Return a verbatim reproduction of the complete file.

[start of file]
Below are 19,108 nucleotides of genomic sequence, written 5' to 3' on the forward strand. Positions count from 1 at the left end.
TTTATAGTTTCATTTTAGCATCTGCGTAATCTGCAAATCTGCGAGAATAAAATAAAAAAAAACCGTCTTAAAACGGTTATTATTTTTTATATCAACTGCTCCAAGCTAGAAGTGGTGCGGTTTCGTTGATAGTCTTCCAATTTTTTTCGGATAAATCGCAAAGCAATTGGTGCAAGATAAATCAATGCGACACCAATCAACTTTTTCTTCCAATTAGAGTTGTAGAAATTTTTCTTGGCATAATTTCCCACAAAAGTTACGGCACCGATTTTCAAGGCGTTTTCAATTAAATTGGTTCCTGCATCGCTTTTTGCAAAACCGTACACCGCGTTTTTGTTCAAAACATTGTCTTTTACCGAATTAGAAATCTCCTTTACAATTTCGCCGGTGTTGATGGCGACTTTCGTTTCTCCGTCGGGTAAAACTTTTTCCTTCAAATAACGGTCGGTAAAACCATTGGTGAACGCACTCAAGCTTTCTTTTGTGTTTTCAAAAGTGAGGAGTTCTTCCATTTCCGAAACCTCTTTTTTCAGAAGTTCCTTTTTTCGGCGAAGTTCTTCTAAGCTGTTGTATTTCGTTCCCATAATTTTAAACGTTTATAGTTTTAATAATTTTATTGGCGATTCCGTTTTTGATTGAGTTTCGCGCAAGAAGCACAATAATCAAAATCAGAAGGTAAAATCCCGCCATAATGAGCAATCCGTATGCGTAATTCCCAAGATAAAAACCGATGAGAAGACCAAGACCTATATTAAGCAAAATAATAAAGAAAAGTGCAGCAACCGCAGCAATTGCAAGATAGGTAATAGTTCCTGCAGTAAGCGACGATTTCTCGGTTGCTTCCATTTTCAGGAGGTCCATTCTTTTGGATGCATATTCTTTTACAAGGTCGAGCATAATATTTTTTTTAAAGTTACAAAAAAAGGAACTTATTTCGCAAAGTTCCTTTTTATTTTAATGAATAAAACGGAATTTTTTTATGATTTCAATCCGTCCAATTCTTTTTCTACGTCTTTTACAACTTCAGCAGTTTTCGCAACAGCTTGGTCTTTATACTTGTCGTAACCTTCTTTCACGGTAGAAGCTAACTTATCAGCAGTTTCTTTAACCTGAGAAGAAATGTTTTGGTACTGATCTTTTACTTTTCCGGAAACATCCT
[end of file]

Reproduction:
Below are 19,108 nucleotides of genomic sequence, written 5' to 3' on the forward strand. Positions count from 1 at the left end.
TTTATAGTTTCATTTTAGCATCTGCGTAATCTGCAAATCTGCGAGAATAAAATAAAAAAAAACCGTCTTAAAACGGTTATTATTTTTTATATCAACTGCTCCAAGCTAGAAGTGGTGCGGTTTCGTTGATAGTCTTCCAATTTTTTTCGGATAAATCGCAAAGCAATTGGTGCAAGATAAATCAATGCGACACCAATCAACTTTTTCTTCCAATTAGAGTTGTAGAAATTTTTCTTGGCATAATTTCCCACAAAAGTTACGGCACCGATTTTCAAGGCGTTTTCAATTAAATTGGTTCCTGCATCGCTTTTTGCAAAACCGTACACCGCGTTTTTGTTCAAAACATTGTCTTTTACCGAATTAGAAATCTCCTTTACAATTTCGCCGGTGTTGATGGCGACTTTCGTTTCTCCGTCGGGTAAAACTTTTTCCTTCAAATAACGGTCGGTAAAACCATTGGTGAACGCACTCAAGCTTTCTTTTGTGTTTTCAAAAGTGAGGAGTTCTTCCATTTCCGAAACCTCTTTTTTCAGAAGTTCCTTTTTTCGGCGAAGTTCTTCTAAGCTGTTGTATTTCGTTCCCATAATTTTAAACGTTTATAGTTTTAATAATTTTATTGGCGATTCCGTTTTTGATTGAGTTTCGCGCAAGAAGCACAATAATCAAAATCAGAAGGTAAAATCCCGCCATAATGAGCAATCCGTATGCGTAATTCCCAAGATAAAAACCGATGAGAAGACCAAGACCTATATTAAGCAAAATAATAAAGAAAAGTGCAGCAACCGCAGCAATTGCAAGATAGGTAATAGTTCCTGCAGTAAGCGACGATTTCTCGGTTGCTTCCATTTTCAGGAGGTCCATTCTTTTGGATGCATATTCTTTTACAAGGTCGAGCATAATATTTTTTTTAAAGTTACAAAAAAAGGAACTTATTTCGCAAAGTTCCTTTTTATTTTAATGAATAAAACGGAATTTTTTTATGATTTCAATCCGTCCAATTCTTTTTCTACGTCTTTTACAACTTCAGCAGTTTTCGCAACAGCTTGGTCTTTATACTTGTCGTAACCTTCTTTCACGGTAGAAGCTAACTTATCAGCAGTTTCTTTAACCTGAGAAGAAATGTTTTGGTACTGATCTTTTACTTTTCCGGAAACATCCT